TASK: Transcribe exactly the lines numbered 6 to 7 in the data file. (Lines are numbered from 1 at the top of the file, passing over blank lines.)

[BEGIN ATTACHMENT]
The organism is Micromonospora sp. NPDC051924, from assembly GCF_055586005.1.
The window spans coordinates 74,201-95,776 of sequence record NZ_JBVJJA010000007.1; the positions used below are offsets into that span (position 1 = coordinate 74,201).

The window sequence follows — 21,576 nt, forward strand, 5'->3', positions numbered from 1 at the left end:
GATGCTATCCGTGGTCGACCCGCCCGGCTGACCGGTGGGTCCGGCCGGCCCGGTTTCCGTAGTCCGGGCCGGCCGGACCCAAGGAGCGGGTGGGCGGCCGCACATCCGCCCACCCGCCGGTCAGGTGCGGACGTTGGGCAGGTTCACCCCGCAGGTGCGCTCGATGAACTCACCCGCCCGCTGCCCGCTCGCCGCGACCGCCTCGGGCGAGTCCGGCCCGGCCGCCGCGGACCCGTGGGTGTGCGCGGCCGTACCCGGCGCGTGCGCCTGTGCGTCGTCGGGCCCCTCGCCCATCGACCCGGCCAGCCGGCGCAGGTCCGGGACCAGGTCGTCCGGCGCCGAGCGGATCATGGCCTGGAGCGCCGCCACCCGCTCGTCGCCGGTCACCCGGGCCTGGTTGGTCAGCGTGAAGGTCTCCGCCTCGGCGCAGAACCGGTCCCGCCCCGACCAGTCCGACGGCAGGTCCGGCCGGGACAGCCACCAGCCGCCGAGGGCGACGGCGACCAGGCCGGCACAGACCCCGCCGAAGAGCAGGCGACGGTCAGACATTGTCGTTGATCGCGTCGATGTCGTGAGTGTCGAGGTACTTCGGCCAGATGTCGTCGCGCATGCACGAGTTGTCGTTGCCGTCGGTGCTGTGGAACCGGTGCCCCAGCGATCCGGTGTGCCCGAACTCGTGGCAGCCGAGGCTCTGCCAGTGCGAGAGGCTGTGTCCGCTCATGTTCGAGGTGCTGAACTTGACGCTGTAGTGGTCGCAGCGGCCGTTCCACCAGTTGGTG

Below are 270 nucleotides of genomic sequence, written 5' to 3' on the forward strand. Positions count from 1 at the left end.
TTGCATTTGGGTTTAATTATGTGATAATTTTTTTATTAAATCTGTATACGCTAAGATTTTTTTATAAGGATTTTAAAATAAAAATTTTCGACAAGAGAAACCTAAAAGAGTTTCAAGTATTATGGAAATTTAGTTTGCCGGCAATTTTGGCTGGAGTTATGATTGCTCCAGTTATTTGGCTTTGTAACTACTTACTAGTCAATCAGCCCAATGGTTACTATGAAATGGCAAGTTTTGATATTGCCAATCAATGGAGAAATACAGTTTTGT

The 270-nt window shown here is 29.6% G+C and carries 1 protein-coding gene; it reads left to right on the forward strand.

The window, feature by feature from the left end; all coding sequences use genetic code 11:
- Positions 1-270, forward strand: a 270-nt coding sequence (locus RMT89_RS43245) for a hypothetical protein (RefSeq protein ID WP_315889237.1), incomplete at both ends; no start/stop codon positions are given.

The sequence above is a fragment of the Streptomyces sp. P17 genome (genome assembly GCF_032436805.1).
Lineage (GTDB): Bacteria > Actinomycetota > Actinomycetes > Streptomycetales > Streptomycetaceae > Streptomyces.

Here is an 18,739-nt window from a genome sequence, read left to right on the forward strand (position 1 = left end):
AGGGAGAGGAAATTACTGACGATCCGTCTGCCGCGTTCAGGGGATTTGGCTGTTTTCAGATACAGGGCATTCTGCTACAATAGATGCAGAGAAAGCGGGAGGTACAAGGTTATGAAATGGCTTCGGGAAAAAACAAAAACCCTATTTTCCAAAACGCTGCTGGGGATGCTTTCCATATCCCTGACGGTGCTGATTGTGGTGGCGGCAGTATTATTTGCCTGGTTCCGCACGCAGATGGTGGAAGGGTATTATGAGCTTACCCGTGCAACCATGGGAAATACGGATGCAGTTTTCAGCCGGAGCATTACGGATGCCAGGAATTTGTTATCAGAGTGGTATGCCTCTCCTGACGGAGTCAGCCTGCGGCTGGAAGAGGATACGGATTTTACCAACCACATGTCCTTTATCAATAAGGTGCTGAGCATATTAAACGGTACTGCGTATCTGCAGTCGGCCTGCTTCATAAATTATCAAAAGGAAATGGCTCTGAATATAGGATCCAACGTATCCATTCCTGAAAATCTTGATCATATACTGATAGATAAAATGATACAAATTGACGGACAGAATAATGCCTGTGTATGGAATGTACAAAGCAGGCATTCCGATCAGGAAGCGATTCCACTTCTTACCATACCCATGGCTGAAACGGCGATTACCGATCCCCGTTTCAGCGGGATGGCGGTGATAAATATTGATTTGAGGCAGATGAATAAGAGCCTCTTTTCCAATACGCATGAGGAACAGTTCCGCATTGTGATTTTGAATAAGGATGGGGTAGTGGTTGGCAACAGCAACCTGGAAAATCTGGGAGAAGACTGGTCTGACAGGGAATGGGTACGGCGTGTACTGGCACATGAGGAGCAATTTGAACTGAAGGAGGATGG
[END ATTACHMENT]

TTGCATTTGGGTTTAATTATGTGATAATTTTTTTATTAAATCTGTATACGCTAAGATTTTTTTATAAGGATTTTAAAATAAAAATTTTCGACAAGAGAAACCTAAAAGAGTTTCAAGTATTATGGAAATTTAGTTTGCCGGCAATTTTGGCTGGAGTTATGATTGCTCCAGTTATTTGGCTTTGTAACTACTTACTAGTCAATCAGCCCAATGGTTACTATGAAATGGCAAGTTTTGATATTGCCAATCAATGGAGAAATACAGTTTTGT

The 270-nt window shown here is 29.6% G+C and carries 1 protein-coding gene; it reads left to right on the forward strand.